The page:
This isn't a new trend; in the 'good old days' before the first Gulf War, Iraqi scientists infiltrated UK labs prior to the first Gulf War. (Thanks to Jihad Watch.)

Tuesday, November 4, 2008

Repairing ties with Europe

The EU, in anticipation of a new U.S. administration, has drawn up a list of priorities for rebuilding transatlantic ties. While Europeans say it is intended for either candidate, the list would presumbly fit Obama better than McCain. The highlights:

-- higher profile for the UN;

-- more attention to the Palestinian-Israeli conflict;

-- better civilian-military coordination in Afghanistan; and

-- closer ties with Russia.

A proven cynic, I interpret these goals as follows: the UN, where several EU member states are on the Security Council, two of them (France and the UK) permanent members with veto rights, is of course congenial to the EU. Plus, the United States will usually be outvoted in the General Assembly. In addition, there are two other benefits: (1) like the EU itself, the UN makes collective decisions, so individual countries need shoulder no responsibility; and (2) there's little risk of the UN actually accomplishing anything. Messy moments, as when Russia keeps the Security Council from approving Kosovo's independence, can be airbrushed out of the picture.

Since we've now had at least 30 years of U.S. presidents trying - and failing - to solve the Mideast problem, the only way to interpret the second goal is that it reflects the hope that Obama will force Israel to make concessions. Heaven forbid that the European governments would acknowledge that the real threat is from radical Islam, not Israel.

Better civil-military coordination in Afghanistan is indeed a worthy goal...especially when it diverts attention from the fact that quite a number of European countries don't want their soldiers to actually get shot at.

As for better ties with Russia: France, Germany and Italy will find it easier to squelch the Central and East Europeans, Brits and Scandinavians, in their efforts to curry favor with Putin, if the U.S. government provides cover.

Don't get me wrong; I think transatlantic ties are very important, and need to be cultivated. But when I think of the real problems that both Europe and the United States face, this is pretty thin gruel.

Islam and voting

Several Islamists have called on American Muslims not to vote, since democracy is incompatible with Islam. I know that if I were to say such a thing, I would be pilloried. However, if you want to read what they themselves are saying, here is a link to an article by an American-born cleric in Yemen, and another to a post on an internal website of a chapter of the Muslim Student Association, the most wide-spread Muslim organization on American college campuses. Note the hate-filled argumentation. (Thanks to Jihad Watch.)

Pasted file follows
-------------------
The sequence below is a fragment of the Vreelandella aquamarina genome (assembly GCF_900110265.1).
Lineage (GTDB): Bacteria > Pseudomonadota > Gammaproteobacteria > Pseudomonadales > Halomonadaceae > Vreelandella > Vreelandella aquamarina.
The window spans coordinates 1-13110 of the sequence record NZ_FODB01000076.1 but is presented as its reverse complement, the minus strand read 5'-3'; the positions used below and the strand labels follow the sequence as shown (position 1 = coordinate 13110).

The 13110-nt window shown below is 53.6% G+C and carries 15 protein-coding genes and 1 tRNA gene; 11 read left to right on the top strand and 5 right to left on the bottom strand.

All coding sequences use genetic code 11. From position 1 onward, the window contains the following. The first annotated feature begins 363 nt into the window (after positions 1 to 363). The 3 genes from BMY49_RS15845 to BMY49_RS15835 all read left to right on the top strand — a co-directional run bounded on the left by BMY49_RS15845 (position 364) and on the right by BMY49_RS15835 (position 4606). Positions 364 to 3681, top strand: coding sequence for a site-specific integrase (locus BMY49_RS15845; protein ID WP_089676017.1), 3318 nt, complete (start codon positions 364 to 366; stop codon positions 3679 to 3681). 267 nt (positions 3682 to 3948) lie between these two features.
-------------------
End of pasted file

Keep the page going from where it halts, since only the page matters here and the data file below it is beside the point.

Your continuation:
I suspect, however, that most American Muslims will vote.

Missile defense

In case you missed it, the U.S. Navy just conducted another successful test of the new missile defense system designed to counter Iranian or North Korean missiles. Read the details here.

U.S. Lt. Gen. Henry Obering III, testifying before the Czech parliament (which must approve a radar installation as part of the system), estimated tht the Iranians will probably have nuclear missiles within the next five years. Last February the Iranians tested a missile that, when ready, will have a 2,500-mile or more range. With additional boosters, it would be able to reach Western Europe or the United States.

Monday, November 3, 2008

Problems with pigs

The London Daily Mail reports that a Muslim police chef is suing the Metropolitan Police Department for religious discrimination after it asked him to cook sausages and bacon. He said they had agreed that he would not be required to handle pork products. This is a hard one: perhaps the animal rights activists and the health food advocates will join the fray to ensure that police officers are trimmer...if hungrier. Meanwhile, expect more of these suits! (Thanks to Islam in Europe.)

Iraq, Pakistan, and Islamic radicals

There's no doubt that the Taliban is getting stronger, threatening Pakistan as well as Afghanistan. Yesterday's New York Times describes a vigilante attack by a posse from the village of Buner to avenge the murder of police officers killed by the Taliban.

I can't help thinking, when I read accounts like this one, that the difference between Pakistan and Iraq is that, in Iraq, the tribes that wanted to oust Al Qaeda have the benefit of support from the U.S. and Iraqi military. External governmental support is not apparently an attractive option for the villagers of Buner. They claim that the Pakistani military would create even greater havoc if it intervened.

Sunday, November 2, 2008

Stoned to death for being raped

Nancy had asked me to report more on women's rights and radical Islam, particularly in the West. This story is about Somalia instead, but I think deserves to be widely known.

A 13-year old girl who said she was raped by three men was stoned to death after being accused of adultery by Islamic militants, according to Dhimmi Watch. Dozens of men killed her in a stadium containing a thousand spectators. The strong of stomach can get a feel for the flavor of such an event by clicking on this earlier entry, which links to a video of a stoning in 2007 in Iraq of a young woman attracted to the wrong man.

I guess bestiality exists to some degree in all human beings. What is wrong is a legal system that encourages it. A crowd of young men enjoying the slow, group murder of a defenseless girl or young woman is a horrible sight.